Alfred Hitchcock's NORTH BY NORTHWEST (1959) on Blu-ray for the first time. Saw this over the weekend and my God, why didn't I see this sooner? This isn't a spy movie or a road movie or a romance movie or a dark comedy... it's all those things plus Hollywood magic performing at peak levels. Cary Grant exudes enough movie star charm in this movie alone to power the sun; I was literally howling with both delight and fear as Grant managed to make drunk driving look both hilarious and terrifying. Eva Marie Saint is a step down from Grace Kelly (she and Grant were great together in "To Catch a Thief") but, as the movie unfolded, I learned to live with EMS and actually kind-of liked her character toward the end. That dialogue scene in the train's diner car blew me away (I didn't know you could say those things in 1959!) and James Mason (with a thin young Martin Landau as his right-hand henchman) makes a virtue of his handful of scenes by stealing them. Screw critical thinking, this is Alfred Hitchcock's greatest hits (mistaken identity innocent man, icy blonde with something to hide, hilarious on-screen Hitch cameo, purposeless McGuffin, exciting set-pieces with sky-high production values, etc.) all wrapped into one pretty package of color-soaked VistaVision goodness that simply shines on Blu-ray. The opening titles alone (thank you Saul Bass and Bernard Herrmann!) gave me goosebumps. It was a pricey $35 but worth every penny because "North By Northwest" easily rockets to the top of my Hitchcock list of watched films, which is sadly still short more than half of Hitch's work. :(

Rewatched Jean-Luc Godard's VIVRE SA VIE (1962) on Blu-ray with the Adrian Martin commentary track on. A good time was had by all (of me). ;-)

Michelangelo Antonioni's RED DESERT (1964) on Blu-ray for the first time. Like the Antonioni films I've seen before ("Blow Up," "The Passenger," etc.) this one needs to be rewatched because on first viewing it has left me as bewildered and confused as Roeg's "The Man Who Fell To Earth" (which "Red Desert" resembles in parts). I totally didn't see the neurosis of Monica Vitti's Giuliana being the centerpiece of the movie. I knew Vitti was in the movie but didn't expect her character's mind (or the back of it that Antonioni keeps going back to in shot after shot) and the way she reacts to her surroundings to be front and center throughout. Richard Harris (who looks/sounds like Devon from "Knight Rider" in his dubbed Italian voice) is pretty bland and nonchalant but, within Antonioni's cast of bland human characters, he and Vitti stand out. Picture on Blu-ray isn't the sharpest or cleanest transfer (tons of grainy and undetailed shots) but, as an artistic visual expression of man's ability (or inability in the case of Giuliana) to cope with his man-made ecological disaster, Antonioni's cinematography and production design (the street/fruit cart painted in grey blew my little mind!) really stand out in high-def. To be continued...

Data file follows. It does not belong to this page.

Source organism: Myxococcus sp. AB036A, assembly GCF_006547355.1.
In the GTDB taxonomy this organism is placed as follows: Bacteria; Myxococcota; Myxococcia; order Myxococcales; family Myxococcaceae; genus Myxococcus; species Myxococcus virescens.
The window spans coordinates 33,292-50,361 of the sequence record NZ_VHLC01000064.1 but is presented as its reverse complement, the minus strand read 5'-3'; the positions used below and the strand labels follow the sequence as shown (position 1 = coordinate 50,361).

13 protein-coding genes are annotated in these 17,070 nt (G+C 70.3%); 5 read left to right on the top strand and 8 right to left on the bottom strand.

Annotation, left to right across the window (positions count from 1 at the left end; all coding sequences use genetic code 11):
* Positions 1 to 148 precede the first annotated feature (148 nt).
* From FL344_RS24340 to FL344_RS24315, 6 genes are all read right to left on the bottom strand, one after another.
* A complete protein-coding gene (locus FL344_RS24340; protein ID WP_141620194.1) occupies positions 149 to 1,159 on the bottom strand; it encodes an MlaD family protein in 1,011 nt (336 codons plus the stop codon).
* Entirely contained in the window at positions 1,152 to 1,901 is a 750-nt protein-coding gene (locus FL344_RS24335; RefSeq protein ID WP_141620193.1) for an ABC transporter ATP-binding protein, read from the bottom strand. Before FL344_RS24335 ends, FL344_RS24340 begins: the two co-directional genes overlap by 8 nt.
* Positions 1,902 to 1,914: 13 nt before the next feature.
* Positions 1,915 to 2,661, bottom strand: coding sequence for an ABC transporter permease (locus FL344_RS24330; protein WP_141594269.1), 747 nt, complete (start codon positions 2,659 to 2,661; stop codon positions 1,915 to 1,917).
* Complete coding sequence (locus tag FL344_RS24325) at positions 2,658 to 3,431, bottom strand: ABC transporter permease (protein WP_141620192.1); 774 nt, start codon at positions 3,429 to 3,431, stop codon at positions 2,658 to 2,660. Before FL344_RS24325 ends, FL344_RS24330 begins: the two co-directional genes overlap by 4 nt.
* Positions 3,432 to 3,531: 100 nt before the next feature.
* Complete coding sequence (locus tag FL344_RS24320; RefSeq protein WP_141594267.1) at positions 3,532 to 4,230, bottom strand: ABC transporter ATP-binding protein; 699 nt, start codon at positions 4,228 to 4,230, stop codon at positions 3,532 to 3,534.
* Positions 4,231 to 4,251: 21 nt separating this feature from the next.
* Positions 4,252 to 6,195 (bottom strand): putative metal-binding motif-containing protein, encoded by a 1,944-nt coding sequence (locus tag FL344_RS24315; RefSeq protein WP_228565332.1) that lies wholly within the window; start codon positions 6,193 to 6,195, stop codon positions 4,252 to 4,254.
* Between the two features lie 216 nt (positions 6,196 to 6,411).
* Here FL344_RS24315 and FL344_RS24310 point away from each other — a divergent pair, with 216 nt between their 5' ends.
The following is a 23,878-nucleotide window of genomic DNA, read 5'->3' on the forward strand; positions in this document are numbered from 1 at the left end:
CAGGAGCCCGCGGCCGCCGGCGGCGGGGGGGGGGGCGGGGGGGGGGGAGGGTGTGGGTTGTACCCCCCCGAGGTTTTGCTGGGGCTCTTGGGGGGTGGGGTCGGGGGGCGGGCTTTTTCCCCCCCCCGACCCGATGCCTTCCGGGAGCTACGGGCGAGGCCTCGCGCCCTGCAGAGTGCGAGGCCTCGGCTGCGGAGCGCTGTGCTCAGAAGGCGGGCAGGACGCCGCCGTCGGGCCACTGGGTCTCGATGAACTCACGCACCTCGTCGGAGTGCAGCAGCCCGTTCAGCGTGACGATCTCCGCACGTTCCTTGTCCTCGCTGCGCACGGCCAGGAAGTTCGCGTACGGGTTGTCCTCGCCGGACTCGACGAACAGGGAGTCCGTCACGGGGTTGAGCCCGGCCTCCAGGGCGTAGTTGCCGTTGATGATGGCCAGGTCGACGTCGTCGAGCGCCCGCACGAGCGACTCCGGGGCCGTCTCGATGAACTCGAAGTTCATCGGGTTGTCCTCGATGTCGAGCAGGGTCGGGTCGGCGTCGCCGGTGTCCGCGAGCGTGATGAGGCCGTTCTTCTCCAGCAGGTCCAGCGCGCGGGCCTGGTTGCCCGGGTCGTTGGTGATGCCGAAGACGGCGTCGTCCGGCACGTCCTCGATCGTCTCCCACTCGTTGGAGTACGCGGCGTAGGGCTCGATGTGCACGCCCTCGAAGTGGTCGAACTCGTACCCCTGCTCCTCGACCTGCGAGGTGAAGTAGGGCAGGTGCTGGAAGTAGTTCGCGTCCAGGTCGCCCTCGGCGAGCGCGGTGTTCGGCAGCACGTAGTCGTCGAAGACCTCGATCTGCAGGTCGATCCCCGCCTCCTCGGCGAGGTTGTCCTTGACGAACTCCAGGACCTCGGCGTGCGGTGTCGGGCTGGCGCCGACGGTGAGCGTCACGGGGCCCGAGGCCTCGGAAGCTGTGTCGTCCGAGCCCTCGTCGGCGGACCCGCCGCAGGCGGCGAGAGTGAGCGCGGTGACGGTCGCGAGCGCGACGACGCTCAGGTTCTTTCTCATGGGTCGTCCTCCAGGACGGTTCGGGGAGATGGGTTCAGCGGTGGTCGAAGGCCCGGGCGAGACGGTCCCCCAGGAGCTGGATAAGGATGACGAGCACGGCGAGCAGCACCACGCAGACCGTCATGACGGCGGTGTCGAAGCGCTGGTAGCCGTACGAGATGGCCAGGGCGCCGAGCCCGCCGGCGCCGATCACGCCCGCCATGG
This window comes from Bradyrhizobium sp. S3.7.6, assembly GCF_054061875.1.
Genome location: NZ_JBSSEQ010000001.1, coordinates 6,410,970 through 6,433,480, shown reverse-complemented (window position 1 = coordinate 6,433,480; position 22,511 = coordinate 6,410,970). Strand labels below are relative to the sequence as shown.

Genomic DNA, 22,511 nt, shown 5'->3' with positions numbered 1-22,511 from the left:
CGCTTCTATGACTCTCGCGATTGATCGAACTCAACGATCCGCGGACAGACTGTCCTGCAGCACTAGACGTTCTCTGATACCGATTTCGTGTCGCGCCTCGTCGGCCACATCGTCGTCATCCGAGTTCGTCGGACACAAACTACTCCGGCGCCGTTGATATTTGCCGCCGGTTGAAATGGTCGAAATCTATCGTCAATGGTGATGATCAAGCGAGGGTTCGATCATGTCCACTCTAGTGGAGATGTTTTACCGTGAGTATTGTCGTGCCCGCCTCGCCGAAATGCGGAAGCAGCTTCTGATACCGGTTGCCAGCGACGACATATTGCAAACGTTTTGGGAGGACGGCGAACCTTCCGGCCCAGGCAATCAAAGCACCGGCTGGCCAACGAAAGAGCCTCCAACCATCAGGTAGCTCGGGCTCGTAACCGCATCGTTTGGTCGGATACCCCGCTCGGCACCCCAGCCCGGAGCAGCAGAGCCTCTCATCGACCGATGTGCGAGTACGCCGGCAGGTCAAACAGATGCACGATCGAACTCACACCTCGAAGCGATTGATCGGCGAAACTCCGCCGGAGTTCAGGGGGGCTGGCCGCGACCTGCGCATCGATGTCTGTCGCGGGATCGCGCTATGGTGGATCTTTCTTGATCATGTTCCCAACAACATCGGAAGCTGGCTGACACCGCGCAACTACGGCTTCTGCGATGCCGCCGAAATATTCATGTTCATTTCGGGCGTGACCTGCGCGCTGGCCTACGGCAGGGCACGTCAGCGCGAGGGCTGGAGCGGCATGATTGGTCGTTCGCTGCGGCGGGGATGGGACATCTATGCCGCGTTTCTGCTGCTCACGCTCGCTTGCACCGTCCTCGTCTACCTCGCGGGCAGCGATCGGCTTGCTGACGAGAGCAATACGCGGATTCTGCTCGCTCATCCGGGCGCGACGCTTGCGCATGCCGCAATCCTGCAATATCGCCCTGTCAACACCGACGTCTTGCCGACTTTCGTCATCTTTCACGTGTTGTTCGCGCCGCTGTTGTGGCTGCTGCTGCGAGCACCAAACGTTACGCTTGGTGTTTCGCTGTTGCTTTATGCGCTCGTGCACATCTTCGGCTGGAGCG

MYSTERY SCIENCE THEATER 3000: GAMERA VS. BARUGON (1988/1966) on DVD for the first time. My first KTMA episode ever (the earliest available through fan recordings) and, in its own low-key way, I actually enjoyed it. The phone messages from early fans were awesome. The show's structure remarkably didn’t change that much when it went national (phone messages vs. still store letters, etc). It looks/feels primitive and light on actual riffs (entire minutes go by without a joke), yet "MST3K" KTMA is better produced than 99% of local TV shows back in the late 80's (the theme song alone is boss!). Like certain moments during live Cinematic Titanic shows part of the fun of watching KTMA "MST3K" is coming up with your own jokes at the baffling stupidity of the movie. At least 'GvB' is light on screaming kids and packed with scenes of men-in-rubber-suits beatdowns; bring your own gravy to compensate for Joel & the bots' mellowness and you're golden.

MST3K: THE HELLCATS (1990/1967) on VHS. I can say now that I've survived Ross Hagen ("The Sidehackers") and Anthony Cardoza (those horrid Francis Coleman movies!) through several viewings of "Hellcats," yet as soon as the tape ends I forget the movie I just saw ever existed and most jokes associated with this sorry excuse of an experiment. Something about a cop's murdered brother and his widow infiltrating a gang of bikers to get to a Mr. Big type drug boss and to get revenge (of course)... I think!?! The only thing I remember clearly about "Hellcats" was The Brains not caring enough about this one to bother coming up with original host segments, trotting out instead the reliable 'flashback' chestnut to kill time. Easily among the most boring and deadly-dull "MST3K" experiments ever done, and I've seen "Hamlet"! :shock:

MST3K: THE DEADLY BEES (1998/1967) on VHS. Mike and the bots give this one the good old college try ('this movie has everything... all wrong!') but some bad flicks are just immune to the "MST3K" formula. Fans of British horror cinema (particularly the trashier, sillier side of Hammer) will get a kick out of some faces (Frank Finlay as Hargrove), a handful of obscure references, the house-within-a-studio-set main locale and UK-accented riffs meant to go over most people's heads. The flick itself is deadly indeed, but deadly dull and almost impervious to the riffs and comedy assault from the Brains. The song between Observer, Pearl and Bobo trying to talk the former into staying on Castle Forrester ('if you stay, I'll fold your sheet') stands tall amongst the sea of emptiness that "The Deadly Bees" unleashed upon an unsuspecting world.
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Re: 'YOU LIE!!!!' WATCHING Thread

Postby mavrach » Tue Jul 27, 2010 9:16 pm

Dove into my new Criterions: